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Cattlemen consider eliminating brand inspections


LINCOLN, Neb. (AP)--The Nebraska Cattlemen have floated a plan to do away with the state's nearly 60-year-old brand-inspection requirement.

Branding, which dates to the 1800s, was started to counter cattle rustling. Brand inspection became state law with the creation of the Nebraska Brand Committee in 1941.

But many ranchers are no longer willing to pay the 75-cent-per-head fee that's charged for inspection whenever cattle are sold or cross the north-south inspection line in central Nebraska that divides farming and ranching country.

"Why is it that there are only 13 states out of 50 that have cattle that find it necessary to have inspection of some sort?'' Melody Benjamin of the Cattlemen's office in Alliance asked the Lincoln Journal Star. "Why are we special? Why is this necessary here?''

The Cattlemen aren't aiming to get rid of branding, Benjamin said, just the inspections. They plan to hold a series of informational and educational meetings across the state before deciding whether to approach a state senator about sponsoring a bill to do so.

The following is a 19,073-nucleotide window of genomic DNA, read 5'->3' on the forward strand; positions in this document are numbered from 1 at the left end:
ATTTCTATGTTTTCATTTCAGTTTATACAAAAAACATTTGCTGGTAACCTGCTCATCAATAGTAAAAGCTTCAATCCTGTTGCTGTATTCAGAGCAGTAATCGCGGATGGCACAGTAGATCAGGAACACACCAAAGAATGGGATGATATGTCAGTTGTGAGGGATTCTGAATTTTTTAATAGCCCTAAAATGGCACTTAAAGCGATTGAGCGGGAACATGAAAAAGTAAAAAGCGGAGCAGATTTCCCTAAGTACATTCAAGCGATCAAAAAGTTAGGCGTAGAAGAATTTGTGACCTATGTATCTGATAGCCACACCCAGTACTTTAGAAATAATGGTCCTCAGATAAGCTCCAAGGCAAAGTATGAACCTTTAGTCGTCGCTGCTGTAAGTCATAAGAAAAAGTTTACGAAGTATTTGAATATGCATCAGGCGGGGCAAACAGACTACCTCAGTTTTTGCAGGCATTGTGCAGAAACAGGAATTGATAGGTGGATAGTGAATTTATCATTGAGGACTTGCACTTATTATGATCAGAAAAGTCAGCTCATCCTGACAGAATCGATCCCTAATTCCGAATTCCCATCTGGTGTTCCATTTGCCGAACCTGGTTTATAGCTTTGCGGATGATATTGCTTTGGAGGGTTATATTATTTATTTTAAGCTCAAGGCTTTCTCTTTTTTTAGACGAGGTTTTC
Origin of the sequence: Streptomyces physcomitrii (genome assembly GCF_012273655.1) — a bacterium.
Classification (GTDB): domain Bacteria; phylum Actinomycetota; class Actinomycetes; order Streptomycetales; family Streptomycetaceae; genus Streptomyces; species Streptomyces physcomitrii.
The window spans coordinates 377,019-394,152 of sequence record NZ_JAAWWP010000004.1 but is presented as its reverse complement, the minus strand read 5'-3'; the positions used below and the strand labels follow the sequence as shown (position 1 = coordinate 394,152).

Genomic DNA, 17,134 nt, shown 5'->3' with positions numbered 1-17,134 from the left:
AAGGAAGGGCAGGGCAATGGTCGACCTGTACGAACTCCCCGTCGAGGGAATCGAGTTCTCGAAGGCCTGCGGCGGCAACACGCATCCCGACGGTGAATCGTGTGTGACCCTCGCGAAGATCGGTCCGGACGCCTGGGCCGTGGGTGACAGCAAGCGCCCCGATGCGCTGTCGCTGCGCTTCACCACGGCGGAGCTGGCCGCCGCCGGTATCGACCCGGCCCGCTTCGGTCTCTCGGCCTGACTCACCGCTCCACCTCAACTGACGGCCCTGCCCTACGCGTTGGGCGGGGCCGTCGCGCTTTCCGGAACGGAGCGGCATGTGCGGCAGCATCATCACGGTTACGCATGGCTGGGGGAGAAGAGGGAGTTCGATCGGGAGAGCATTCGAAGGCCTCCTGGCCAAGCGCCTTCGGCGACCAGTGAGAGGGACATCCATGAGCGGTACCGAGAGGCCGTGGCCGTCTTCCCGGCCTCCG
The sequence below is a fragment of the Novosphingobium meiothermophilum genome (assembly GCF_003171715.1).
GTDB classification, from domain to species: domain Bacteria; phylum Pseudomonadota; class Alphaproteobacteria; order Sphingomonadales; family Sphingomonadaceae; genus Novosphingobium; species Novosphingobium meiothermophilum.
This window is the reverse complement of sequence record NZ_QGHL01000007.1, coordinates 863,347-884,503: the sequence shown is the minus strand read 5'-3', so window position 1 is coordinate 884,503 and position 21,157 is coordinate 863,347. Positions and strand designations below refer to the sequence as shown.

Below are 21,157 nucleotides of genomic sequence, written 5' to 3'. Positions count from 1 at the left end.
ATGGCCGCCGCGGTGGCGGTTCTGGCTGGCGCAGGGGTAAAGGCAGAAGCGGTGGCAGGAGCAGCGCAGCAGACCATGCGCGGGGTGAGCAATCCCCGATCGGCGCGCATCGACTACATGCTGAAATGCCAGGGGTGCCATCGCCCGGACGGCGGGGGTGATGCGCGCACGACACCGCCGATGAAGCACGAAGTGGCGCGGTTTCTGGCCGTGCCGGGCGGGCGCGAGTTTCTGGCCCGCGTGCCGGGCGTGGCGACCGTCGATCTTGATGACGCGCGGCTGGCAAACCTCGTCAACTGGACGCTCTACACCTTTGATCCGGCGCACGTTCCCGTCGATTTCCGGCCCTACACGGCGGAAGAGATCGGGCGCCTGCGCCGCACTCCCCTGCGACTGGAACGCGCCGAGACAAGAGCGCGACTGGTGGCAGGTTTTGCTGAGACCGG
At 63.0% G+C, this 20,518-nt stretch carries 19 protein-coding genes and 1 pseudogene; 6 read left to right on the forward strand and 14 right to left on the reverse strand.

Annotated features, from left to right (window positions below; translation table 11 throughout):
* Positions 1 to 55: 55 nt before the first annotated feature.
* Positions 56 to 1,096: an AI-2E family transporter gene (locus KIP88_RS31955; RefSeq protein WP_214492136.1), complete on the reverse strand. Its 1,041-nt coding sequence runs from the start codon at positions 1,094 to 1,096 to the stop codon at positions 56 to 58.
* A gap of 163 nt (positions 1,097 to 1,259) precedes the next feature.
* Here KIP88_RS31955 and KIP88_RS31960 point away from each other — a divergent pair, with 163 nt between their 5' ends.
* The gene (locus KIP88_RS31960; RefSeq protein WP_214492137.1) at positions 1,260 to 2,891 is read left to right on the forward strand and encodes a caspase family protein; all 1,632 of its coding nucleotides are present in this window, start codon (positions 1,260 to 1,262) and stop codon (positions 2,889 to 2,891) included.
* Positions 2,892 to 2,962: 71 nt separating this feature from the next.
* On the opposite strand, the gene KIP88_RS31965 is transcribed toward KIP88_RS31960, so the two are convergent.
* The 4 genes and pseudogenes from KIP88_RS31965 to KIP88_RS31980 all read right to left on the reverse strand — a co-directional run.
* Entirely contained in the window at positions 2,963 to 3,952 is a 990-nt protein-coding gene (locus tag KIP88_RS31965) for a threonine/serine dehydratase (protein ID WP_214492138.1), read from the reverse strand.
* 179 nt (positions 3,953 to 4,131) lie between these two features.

State Sen. LeRoy Louden, a cattle rancher from Ellsworth, said he wouldn't back a change in state law.

"We're having problems now with cattle being stolen and hauled off,'' Louden said.

Last year, the Brand Committee matched a brand from among the 34,500 in record books with the hide imprint on some 2,500 head of strays to verify ownership on animals worth an estimated $1.7 million.

Committee investigators have obtained 14 felony convictions in the past five years in matters of livestock fraud and theft. The estimated value of the cattle involved was $25 million.

"Each one of these criminal convictions obtained relied heavily on brand inspection documents that were issued when brand inspections were performed,'' said Steve Stanec, executive director of the committee. "Without that paper trail, those convictions would be hard to obtain.''

Hyannis rancher Destry Brown said he favors branding. "We can't operate in the west part of this country in the big Sandhills without a brand,'' he said.

And, the brand is worthless unless it's registered and documented, Brown said.

But the Cattlemen's Benjamin said an inspection fee that's charged on one side of a line and not the other is "an inequity.'' And inspections and fees don't seem necessary in every local transaction.

"If I sell six cows to a neighbor, they have to come out and inspect them before they can move across the fence,'' she said.



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